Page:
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Wio Bank has a big idea: let SMEs spend less time on banking

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Jayesh Patel was appointed CEO of Wio in May

The UAE’s next digital bank is launching with a focus on businesses and a pledge to reduce the admin, reveals its CEO Jayesh Patel

Wio Bank, a digital platform set for launch later this year, is promising to “reboot banking” in the UAE, its CEO has told AGBI.

Jayesh Patel, who previously spearheaded the creation of digital-only bank Liv., said its initial focus would be SMEs, entrepreneurs and freelancers through its Wio Business offering.

“We’re excited to bring to market a banking solution that is designed by SMEs to help them with everyday challenges,” Patel said.

“SME owners often need to be heavily involved with banking admin which takes them away from focusing on their business growth.

“Wio Business will help them by taking away the admin stresses which means they can focus on why they started their business and take it further.”

This focus is apt as SMEs are the backbone of the UAE economy. According to the Ministry of Economy, they represent more than 94 percent of companies and employ some 86 percent of the private sector’s workforce. 

In Dubai alone, SMEs make up nearly 95 percent of all companies, employing 42 percent of the workforce and contributing around 40 percent to GDP.

“We are building a more holistic solution that is focused on helping them achieve more of their goals,” said Patel.

Wio Business would act as a “complete financial offering”, he said, including facilities such as automated VAT saving, invoicing, virtual cards and low FX charge.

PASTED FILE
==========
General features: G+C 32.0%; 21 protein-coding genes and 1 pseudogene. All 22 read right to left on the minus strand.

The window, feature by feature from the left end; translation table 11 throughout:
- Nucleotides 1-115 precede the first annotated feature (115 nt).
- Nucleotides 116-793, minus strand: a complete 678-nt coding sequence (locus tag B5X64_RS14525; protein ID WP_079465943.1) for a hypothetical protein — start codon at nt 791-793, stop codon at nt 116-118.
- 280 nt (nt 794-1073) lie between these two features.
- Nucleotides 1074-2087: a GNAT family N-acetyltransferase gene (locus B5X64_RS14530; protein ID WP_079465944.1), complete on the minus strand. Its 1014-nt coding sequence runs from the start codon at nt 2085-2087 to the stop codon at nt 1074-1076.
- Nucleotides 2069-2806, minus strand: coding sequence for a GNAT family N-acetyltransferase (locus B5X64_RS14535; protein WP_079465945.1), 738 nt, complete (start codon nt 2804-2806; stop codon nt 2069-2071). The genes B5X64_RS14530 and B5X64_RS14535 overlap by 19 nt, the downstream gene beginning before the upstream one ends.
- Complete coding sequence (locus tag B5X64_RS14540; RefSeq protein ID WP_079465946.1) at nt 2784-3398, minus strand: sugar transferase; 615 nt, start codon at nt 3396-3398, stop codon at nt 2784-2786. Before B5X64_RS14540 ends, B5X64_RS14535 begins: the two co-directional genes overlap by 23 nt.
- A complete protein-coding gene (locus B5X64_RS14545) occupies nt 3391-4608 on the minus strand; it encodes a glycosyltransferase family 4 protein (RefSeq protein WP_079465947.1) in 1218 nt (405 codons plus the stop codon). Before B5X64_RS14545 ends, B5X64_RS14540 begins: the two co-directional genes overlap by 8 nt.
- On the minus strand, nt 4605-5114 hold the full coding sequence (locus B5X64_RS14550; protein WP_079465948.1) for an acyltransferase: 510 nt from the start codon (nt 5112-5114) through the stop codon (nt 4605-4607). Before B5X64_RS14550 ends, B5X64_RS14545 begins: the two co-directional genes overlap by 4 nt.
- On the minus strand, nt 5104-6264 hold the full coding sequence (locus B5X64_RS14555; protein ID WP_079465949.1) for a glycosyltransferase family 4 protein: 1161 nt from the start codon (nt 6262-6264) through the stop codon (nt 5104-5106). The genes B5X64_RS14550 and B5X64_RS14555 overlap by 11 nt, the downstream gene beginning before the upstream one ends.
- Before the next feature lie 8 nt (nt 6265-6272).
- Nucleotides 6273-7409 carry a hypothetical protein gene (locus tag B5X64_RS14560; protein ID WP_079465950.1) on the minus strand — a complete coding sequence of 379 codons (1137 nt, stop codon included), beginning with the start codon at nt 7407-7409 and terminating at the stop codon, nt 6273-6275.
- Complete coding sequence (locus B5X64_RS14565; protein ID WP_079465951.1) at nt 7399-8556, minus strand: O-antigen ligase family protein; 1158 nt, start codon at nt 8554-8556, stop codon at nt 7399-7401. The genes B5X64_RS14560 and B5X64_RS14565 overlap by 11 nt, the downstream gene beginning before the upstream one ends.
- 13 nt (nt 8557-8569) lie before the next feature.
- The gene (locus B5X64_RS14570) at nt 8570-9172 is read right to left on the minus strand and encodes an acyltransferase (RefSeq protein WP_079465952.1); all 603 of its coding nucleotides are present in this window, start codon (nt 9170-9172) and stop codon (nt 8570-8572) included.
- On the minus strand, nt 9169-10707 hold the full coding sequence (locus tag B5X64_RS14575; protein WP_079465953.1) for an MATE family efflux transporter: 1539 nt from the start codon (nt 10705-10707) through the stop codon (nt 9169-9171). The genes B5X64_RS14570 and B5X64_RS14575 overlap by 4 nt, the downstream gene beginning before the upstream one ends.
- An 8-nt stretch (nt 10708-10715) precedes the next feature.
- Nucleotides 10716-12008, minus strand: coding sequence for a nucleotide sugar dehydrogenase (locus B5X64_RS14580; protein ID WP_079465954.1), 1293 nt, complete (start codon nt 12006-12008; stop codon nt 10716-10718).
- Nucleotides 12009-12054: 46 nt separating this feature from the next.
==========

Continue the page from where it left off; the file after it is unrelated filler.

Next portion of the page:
Business banking is “just the start for us”, he added. “We have ambitious plans for the brand, however, our focus for the first year is the UAE market and servicing our customers to open new paths in the best way we can.

“We need to address the needs here in the UAE before we go to other markets.”

Having built a digital bank over four years at Liv., part of the Emirates NBD group, Patel said he planned to go “past normalcy and innovation” with Wio, which is jointly owned by Abu Dhabi Holding Company, Alpha Dhabi, Etisalat, and First Abu Dhabi Bank. It has initial capital of AED 2.3 billion ($630 million).

“We want to be the enablement platform for our customers to grow, and we believe we are rebooting banking to serve people in the best way possible.

“The successful onboarding of customers is a key priority for us during the launch period, but what makes Wio different is the untapped potential to provide unique customer experience and service throughout the region, along with leading the approach on innovative banking solutions,” he said. 

Digital banking is gaining traction in the UAE and wider Gulf region as financial organisations seek to seize opportunities thrown up by fintech.

Zand – a platform helmed by Emaar founder and chairman Mohamed Alabbar, which will offer both retail and corporate banking in the UAE – is also on the launchpad while Liv. set up shop in 2017.

Patel said: “The UAE is quickly becoming a hub for financial innovation in the region and beyond, and it’s fantastic to see such talent within this ecosystem locally.